Actually I have a hard time listening to some American preachers whom idea's of Christianity ignore the social aspect and care for the poor, they most often claim to be Protestant but are neither Protestant nor Christian in there attitude's and ideology's and it always makes me laugh at how a TV preacher drived a Ferrari and has multiple mistresses often younger than themselves yet that seem's par for course with many of them.



posted on Jul, 19 2016 @ 02:38 PM
link   

originally posted by: BrokedownChevy
The basic question is, can this sacred document be wrong in any form and why not?


Of course it can be wrong, and sometimes it is/has been, if not directly, at least indirectly with its use of often-confusing language. That's why there is written into the document instructions on how to amend it.

I think that the biggest issue with the majority of people is that they fail to recognize the document for what it is--it is a document that described what the federal (and, in a few spots, the states) government can and cannot do. It was designed specifically with the intent at the forefront of its writing that the federal government would be limited, leaving most of the legislative and regulatory duties up to the states.

At the beginning of the 20th century (and a little of the end of the 1800s), we derailed from that intent, even though much that limits the size of the central federal government is still written out in plain English within the Constitution. But regardless as to the original intent of the Constitution (which is very well documented by the founding fathers), our Supreme Court and other agencies have often taken it upon themselves to interpret the Constitution in a way in which it was never intended to be used, and once that process started, it was a very steep and quick fall away from the original spirit of the document.

What most of us who like to cite the Constitution or hold it in high regard are looking for is a return to the small-government principles on which the federal government was founded, and for the states to regain much of the authority that is specifically stated to be theirs in the 10th Amendment. The overreach of the modern federal government has bastardized what this nation was meant to be at its core, and while most of us agree that some minimal regulation over industry and what have you is a necessary thing, the extent to which our government goes in regulating everything from what I can ingest of my own free will to whether or not I can take a bottle of water from my car onto an airplane (and everything in between and out on tangents) has destroyed the original intent of the founding of our country.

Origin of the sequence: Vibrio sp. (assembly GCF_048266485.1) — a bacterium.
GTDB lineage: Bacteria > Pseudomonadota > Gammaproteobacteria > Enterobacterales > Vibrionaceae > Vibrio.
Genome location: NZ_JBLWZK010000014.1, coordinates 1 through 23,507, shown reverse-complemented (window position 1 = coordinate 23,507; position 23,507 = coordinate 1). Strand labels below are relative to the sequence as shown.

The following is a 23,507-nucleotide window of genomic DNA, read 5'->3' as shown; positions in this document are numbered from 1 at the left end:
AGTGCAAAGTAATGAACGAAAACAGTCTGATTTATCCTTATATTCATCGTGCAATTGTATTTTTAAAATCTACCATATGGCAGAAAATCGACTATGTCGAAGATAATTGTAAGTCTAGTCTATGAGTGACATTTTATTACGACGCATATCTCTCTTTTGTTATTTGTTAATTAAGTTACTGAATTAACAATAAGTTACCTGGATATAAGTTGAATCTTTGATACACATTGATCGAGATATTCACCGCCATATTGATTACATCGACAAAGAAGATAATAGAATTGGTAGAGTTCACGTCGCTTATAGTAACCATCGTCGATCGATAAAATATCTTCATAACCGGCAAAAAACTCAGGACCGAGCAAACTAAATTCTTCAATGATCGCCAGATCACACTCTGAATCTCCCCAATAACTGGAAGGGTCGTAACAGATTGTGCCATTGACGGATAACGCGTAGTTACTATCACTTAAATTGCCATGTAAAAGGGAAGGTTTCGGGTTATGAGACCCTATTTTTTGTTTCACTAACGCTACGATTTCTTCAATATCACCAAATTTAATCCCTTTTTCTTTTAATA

Sure, some things may need updated or rescinded or just clarified from time to time, but there is a process for that, and our government side-steps that process every chance that it gets--and many of us are absolutely fed up with it.



posted on Jun, 25 2017 @ 12:36 PM
link   
Excluding a few exceptions like rights for minorities, women & gays, the constitution has not been followed since before 1913 when the Federal Reserve Bank was created. This brought us into an era of fascism (corporations controlling government) vs. the people controlling government. A FRB member named Prescott Bush even helped support Hitler's rise to power. Every economic downturn & war since 1913 was caused by the FRB. Under fascism we have lost our individual rights to privacy, property & due process. We are now considered guilty until proven innocent instead of being presumed innocent until proven guilty, as evident by asset forfeiture laws (many other laws & government agencies violate our right to due process too). Corporations are also considered people now. Imo, fascism is better than communism (governments controlling corporations). Imo, Idealy, what we need is an amendment to the constitution calling for the separation of corporations & state. I don't believe criticism is warranted for the constitution, since the constitution is not being followed.




top topics



 
5
<< 1  2   >>

log in

join